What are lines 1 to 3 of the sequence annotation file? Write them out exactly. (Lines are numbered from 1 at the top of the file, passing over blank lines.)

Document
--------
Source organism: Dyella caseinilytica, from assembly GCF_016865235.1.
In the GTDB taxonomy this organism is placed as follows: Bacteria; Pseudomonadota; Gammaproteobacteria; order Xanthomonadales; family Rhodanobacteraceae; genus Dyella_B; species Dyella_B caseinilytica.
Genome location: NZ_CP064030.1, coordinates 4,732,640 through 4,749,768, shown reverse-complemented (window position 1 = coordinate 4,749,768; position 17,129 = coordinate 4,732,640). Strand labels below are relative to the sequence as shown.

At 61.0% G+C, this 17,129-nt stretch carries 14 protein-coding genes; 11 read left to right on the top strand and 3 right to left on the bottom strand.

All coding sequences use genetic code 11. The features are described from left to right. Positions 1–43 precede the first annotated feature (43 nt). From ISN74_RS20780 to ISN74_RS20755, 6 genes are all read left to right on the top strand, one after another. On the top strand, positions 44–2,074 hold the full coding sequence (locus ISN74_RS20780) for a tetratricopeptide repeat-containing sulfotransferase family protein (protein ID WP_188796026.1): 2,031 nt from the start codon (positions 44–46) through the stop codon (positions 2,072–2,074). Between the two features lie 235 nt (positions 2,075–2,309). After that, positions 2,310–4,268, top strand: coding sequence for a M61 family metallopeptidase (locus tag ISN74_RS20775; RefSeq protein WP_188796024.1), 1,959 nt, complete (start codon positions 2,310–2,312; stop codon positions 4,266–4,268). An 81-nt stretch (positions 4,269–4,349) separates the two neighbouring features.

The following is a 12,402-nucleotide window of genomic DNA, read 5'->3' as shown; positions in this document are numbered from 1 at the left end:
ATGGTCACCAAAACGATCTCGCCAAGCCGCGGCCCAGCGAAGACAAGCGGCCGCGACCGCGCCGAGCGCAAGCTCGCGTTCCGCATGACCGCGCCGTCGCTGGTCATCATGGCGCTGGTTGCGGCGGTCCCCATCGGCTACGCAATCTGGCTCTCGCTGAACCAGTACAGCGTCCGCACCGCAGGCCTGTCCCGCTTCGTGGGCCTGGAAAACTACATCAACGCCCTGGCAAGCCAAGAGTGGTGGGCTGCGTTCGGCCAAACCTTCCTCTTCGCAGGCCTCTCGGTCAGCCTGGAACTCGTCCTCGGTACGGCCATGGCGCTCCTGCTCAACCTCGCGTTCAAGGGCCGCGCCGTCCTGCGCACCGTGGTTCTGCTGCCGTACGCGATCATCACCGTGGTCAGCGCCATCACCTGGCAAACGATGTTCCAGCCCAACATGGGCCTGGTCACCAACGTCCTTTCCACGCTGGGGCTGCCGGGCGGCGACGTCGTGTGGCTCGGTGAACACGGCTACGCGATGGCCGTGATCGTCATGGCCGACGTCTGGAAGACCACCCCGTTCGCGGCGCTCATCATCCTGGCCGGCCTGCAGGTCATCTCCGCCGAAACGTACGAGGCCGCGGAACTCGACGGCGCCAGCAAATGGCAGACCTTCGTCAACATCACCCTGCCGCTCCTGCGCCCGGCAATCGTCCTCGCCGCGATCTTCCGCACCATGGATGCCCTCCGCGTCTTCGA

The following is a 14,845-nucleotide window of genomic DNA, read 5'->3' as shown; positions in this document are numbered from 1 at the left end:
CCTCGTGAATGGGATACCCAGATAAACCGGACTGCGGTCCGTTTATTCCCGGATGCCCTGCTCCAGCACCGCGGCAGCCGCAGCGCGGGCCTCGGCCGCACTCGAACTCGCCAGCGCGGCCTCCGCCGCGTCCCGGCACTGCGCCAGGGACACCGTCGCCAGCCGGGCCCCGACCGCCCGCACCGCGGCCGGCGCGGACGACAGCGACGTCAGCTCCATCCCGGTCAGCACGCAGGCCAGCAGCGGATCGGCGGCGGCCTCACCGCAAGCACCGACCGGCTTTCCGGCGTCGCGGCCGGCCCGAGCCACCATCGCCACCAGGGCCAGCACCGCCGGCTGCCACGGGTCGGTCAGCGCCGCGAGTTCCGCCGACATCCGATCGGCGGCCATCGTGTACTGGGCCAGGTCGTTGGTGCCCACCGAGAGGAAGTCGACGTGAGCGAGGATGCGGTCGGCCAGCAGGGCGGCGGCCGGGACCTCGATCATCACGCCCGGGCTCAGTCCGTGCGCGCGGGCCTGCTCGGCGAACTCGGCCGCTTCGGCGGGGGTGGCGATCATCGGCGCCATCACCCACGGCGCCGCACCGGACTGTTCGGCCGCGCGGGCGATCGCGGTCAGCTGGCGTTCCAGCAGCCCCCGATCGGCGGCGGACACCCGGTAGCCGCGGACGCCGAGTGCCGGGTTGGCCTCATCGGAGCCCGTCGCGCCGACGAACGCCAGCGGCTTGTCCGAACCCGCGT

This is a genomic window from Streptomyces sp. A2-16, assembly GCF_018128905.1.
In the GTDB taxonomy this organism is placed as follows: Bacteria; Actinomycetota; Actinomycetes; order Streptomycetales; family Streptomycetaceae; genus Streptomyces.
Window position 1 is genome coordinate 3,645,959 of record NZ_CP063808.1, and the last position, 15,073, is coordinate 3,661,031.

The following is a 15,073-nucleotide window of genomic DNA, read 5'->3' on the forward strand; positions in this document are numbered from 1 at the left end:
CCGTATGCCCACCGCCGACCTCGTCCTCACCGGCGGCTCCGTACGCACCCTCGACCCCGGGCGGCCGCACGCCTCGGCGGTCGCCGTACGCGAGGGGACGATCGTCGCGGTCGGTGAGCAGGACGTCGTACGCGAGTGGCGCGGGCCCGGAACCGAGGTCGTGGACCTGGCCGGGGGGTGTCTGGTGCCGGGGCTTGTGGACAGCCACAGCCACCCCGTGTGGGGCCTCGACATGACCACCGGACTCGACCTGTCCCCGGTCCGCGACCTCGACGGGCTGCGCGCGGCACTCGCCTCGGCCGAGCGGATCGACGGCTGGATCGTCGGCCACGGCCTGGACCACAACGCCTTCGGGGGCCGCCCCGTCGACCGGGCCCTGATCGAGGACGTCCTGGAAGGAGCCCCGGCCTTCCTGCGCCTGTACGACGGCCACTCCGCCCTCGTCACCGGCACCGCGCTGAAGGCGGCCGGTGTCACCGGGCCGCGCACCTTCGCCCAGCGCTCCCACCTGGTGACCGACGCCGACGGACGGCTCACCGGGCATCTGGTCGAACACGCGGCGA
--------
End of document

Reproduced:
Source organism: Dyella caseinilytica, from assembly GCF_016865235.1.
In the GTDB taxonomy this organism is placed as follows: Bacteria; Pseudomonadota; Gammaproteobacteria; order Xanthomonadales; family Rhodanobacteraceae; genus Dyella_B; species Dyella_B caseinilytica.
Genome location: NZ_CP064030.1, coordinates 4,732,640 through 4,749,768, shown reverse-complemented (window position 1 = coordinate 4,749,768; position 17,129 = coordinate 4,732,640). Strand labels below are relative to the sequence as shown.